Microsoft last week revealed a new hacking group it calls Hafnium, which operates in, and is backed by, China. Hafnium used four previously unreported vulnerabilities — or zero-days — to break into at least tens of thousands of organizations running vulnerable Microsoft Exchange email servers and steal email mailboxes and address books.
It’s not clear what Hafnium’s motives are. Some liken the activity to espionage — a nation-state gathering intelligence or industrial secrets from larger corporations and governments.
But what makes this particular hacking campaign so damaging is not only the ease with which the flaws can be exploited, but also how many — and how widespread — the victims are.
Security experts say the hackers automated their attacks by scanning the internet for vulnerable servers, hitting a broad range of targets and industries — law firms and policy think tanks, but also defense contractors and infectious disease researchers. Schools, religious institutions, and local governments are among the victims running vulnerable Exchange email servers and caught up by the Hafnium attacks.
While Microsoft has published patches, the U.S. federal cybersecurity advisory agency CISA said the patches only fix the vulnerabilities — and won’t close any backdoors left behind by the hackers.
CISA is aware of widespread domestic and international exploitation of Microsoft Exchange Server vulnerabilities and urges scanning Exchange Server logs with Microsoft's IOC detection tool to help determine compromise. https://t.co/khgCR2LAs0. #Cyber #Cybersecurity #InfoSec
— US-CERT (@USCERT_gov) March 6, 2021
There is little doubt that larger, well-resourced organizations have a better shot at investigating if their systems were compromised, allowing those victims to prevent further infections, like destructive malware or ransomware.
But that leaves the smaller, rural victims largely on their own to investigate if their networks were breached.
“The types of victims we have seen are quite diverse, many of whom outsource technical support to local IT providers whose expertise is in deploying and managing IT systems, not responding to cyber threats,” said Matthew Meltzer, a security analyst at Volexity, a cybersecurity firm that helped to identify Hafnium.
Without the budget for cybersecurity, victims can always assume they are compromised – but that doesn’t equate to knowing what to do next. Patching the flaws is just one part of the recovery effort. Cleaning up after the hackers will be the most challenging part for smaller businesses that may lack the cybersecurity expertise.
It’s also a race against the clock to prevent other malicious hackers from discovering or using the same vulnerabilities to spread ransomware or launch destructive attacks. Both Red Canary and Huntress said they believe hacking groups beyond Hafnium are exploiting the same vulnerabilities. ESET said at least ten groups were also exploiting the same server flaws.
Katie Nickels, director of intelligence at threat detection firm Red Canary, said there is “clearly widespread activity” exploiting these Exchange server vulnerabilities, but that the number of servers exploited further has been fewer.
“Cleaning up the initial web shells will be much easier for the average IT administrator than it would be to investigate follow-on activity,” said Nickels.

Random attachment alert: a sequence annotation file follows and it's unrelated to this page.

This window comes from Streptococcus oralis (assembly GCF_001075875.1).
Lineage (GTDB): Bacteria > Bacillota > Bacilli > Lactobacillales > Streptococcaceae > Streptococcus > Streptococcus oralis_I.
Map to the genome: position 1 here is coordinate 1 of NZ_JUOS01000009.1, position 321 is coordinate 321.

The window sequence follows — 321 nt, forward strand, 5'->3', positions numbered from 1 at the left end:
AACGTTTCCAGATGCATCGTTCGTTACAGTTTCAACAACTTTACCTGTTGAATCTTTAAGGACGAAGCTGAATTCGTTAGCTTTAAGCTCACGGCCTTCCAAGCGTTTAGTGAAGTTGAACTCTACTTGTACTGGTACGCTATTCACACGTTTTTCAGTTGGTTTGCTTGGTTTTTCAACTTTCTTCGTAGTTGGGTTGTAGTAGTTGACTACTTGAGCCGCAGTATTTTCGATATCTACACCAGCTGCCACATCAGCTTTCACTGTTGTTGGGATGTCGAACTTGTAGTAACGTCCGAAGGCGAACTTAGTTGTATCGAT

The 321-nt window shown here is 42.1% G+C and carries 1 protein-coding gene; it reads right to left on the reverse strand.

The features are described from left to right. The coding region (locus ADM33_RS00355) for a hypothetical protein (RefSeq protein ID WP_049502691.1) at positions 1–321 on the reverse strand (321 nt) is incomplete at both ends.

Microsoft has published guidance on what administrators can do, and CISA has both advice and a tool that helps to search server logs for evidence of a compromise. And in a rare statement, the White House’s National Security Council warned that patching alone “is not remediation,” and urged businesses to “take immediate measures.”
Patching and mitigation is not remediation if the servers have already been compromised. It is essential that any organization with a vulnerable server take immediate measures to determine if they were already targeted. https://t.co/HYKF2lA7sn
— National Security Council (@WHNSC) March 6, 2021
How that advice trickles down to smaller businesses will be watched carefully.
Cybersecurity expert Runa Sandvik said many victims, including the mom-and-pop shops, may not even know they are affected, and even if they realize they are, they’ll need step-by-step guidance on what to do next.
“Defending against a threat like this is one thing, but investigating a potential breach and evicting the actor is a larger challenge,” said Sandvik. “Companies have people who can install patches — that’s the first step — but figuring out if you’ve been breached requires time, tools, and logs.”
Security experts say Hafnium primarily targets U.S. businesses, but that the attacks are global. Europe’s banking authority is one of the largest organizations to confirm its Exchange email servers were compromised by the attack.
Norway’s national security authority said that it has “already seen exploitation of these vulnerabilities” in the country and that it would scan for vulnerable servers across Norway’s internet space to notify their owners. Slovenia’s cybersecurity response unit, known as SI-CERT, said in a tweet that it too had notified potential victims in its internet space.
Sandvik said the U.S. government and private sector could do more to better coordinate the response, given the broad reach into U.S. businesses. CISA proposed new powers in 2019 to allow the agency to subpoena internet providers to identify the owners of vulnerable and unpatched systems. The agency just received those new powers in the government’s annual defense bill in December.
“Someone needs to own it,” said Sandvik.
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